dressage judge

Q&A: A dressage judge’s comments and their meanings

British Dressage List 4 judge Rebecca Chalmers explains the meaning behind common judges’ comments and how to use your score sheet to maximise your marks.

Expert contributor: British Dressage List 4 judge and UKCC coach Rebecca Chalmers.
Approved by Gil Riley.

If you’ve ever tried your hand (and hooves) between the white boards, you’ll understand the sometimes frustrating, and even disheartening, experience of trying to interpret your score sheet. 

We sit down with dressage judge Rebecca Chalmers to find out what the most common judge’s comments really mean and how to use your score sheet to improve your marks.

Q. Who is Rebecca Chalmers?

Rebecca Chalmers is a British Dressage (BD) List 4 judge, BD-recognised and youth coach, United Kingdom Coaching Certificate Level 3 coach and British Horse Society Coach. With more than 30 years’ experience training horses and riders, Rebecca is known for her consistent results with all types of horses and ponies, and works with horse-and-rider combinations of all levels. 

‘Being quite small, I’ve been involved with a lot of native ponies and horses that aren’t your typical dressage horses,’ she says. ‘Although not every horse or pony is ‘designed’ for dressage, I’d like to think that, through correct training and being accurate, owners can still earn good scores and be competitive.’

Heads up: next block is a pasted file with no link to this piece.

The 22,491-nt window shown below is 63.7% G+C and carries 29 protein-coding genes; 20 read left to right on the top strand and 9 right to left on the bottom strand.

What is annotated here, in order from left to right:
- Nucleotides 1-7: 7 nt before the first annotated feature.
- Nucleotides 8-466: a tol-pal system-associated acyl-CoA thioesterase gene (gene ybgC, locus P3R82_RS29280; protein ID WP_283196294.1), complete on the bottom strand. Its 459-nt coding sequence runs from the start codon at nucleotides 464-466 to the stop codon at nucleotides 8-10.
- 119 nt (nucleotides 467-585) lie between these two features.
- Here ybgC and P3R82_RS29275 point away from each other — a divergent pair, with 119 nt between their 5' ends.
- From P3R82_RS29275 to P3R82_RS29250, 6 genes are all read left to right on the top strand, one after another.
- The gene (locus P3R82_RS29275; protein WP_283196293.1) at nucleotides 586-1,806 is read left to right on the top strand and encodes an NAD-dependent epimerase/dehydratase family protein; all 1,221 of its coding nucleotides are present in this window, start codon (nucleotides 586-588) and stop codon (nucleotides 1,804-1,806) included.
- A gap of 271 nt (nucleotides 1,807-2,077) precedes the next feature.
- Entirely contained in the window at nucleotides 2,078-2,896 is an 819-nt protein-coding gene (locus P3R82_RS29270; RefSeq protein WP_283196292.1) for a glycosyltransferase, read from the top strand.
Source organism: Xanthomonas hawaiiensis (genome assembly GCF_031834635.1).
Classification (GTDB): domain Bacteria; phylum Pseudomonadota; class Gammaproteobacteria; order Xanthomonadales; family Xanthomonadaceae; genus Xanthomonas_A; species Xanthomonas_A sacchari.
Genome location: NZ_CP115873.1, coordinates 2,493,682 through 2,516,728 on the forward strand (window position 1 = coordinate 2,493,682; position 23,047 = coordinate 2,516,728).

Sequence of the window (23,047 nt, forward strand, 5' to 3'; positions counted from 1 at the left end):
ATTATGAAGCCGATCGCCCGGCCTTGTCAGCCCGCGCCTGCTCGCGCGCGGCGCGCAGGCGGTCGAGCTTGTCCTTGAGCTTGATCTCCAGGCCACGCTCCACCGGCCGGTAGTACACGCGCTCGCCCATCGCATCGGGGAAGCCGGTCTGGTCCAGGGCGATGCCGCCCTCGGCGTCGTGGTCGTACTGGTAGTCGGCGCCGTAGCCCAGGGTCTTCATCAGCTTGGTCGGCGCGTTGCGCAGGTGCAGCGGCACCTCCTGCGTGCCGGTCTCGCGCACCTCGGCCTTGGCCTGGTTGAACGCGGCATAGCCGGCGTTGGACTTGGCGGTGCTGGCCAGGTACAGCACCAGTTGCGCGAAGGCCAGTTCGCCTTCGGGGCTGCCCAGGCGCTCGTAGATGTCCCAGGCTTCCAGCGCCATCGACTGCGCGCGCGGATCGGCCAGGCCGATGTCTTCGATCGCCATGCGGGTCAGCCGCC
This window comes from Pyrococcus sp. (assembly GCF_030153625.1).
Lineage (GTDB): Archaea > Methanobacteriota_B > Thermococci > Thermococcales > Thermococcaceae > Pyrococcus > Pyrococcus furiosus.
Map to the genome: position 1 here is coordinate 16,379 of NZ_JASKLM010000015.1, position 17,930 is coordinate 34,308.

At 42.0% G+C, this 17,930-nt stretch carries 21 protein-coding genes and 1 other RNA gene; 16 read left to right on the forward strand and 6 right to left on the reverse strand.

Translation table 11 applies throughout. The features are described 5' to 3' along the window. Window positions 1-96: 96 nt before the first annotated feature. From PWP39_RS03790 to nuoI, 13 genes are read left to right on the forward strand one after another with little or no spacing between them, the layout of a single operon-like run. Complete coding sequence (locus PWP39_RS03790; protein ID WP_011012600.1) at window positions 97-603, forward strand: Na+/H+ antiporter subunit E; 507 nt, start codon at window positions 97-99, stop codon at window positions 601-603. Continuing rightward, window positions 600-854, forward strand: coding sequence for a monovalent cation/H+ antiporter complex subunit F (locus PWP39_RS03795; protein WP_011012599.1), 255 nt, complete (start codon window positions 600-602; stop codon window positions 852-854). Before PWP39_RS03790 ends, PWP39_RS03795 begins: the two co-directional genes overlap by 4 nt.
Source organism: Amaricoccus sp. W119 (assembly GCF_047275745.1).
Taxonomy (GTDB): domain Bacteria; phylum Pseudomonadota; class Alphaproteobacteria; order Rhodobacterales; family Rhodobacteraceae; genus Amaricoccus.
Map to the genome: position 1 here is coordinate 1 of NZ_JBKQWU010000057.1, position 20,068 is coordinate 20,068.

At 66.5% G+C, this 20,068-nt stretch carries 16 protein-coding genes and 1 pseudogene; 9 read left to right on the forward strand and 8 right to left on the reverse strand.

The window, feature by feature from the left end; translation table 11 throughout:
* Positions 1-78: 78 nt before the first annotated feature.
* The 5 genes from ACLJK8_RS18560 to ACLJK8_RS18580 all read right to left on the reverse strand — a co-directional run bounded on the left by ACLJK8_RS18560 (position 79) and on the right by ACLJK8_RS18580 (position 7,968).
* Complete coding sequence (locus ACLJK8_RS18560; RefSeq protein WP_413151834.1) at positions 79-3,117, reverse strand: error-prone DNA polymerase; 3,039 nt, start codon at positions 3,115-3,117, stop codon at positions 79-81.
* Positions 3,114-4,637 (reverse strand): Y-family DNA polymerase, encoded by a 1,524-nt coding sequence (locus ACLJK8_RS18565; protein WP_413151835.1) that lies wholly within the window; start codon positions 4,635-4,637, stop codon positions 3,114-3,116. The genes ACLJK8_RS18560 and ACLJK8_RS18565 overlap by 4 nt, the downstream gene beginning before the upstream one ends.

Q. What are dressage judges looking for at each level?

Rebecca explains what she would like to see at each level:

  • Intro: A forward, four-beat walk, a balanced two-beat trot, and the ability to ride shapes and transitions. Transitions need to be fluent and accurate, and the horse should have beginnings of suppleness and correct rhythm.
  • Preliminary: This is the same as intro, but canter is also required. It’s not a good idea to compete at preliminary level until you have a round, three-time canter. Fluency through transitions and more accuracy are required at this level. 
  • Novice: Now we want to see the horse in a more consistent outline that goes from the hindquarters to the bridle with suppleness and bending in the right direction. Don’t over-ride the medium trot as your horse will lose balance. 
  • Elementary: We want to see that the horse has enough collection to do the movements including a simple change (canter to walk to canter). Everything needs to be sharper and on the aids, with a bit more collection. 

Q. What’s the most difficult thing about judging?

Judging isn’t for the faint-hearted. It takes a lot of concentration to watch and mark a horse and rider’s performance. 

‘Writing the collective comments is the hardest part,’ says Rebecca. ‘You want to be honest, but encouraging at the same time. The positive comment is always the first comment that comes into my mind, but then I have to tell the rider what I think the horse and rider should be working on next and that can be hard to do in a short space of time.’

Q. What are some common dressage judge’s comments and what do they mean?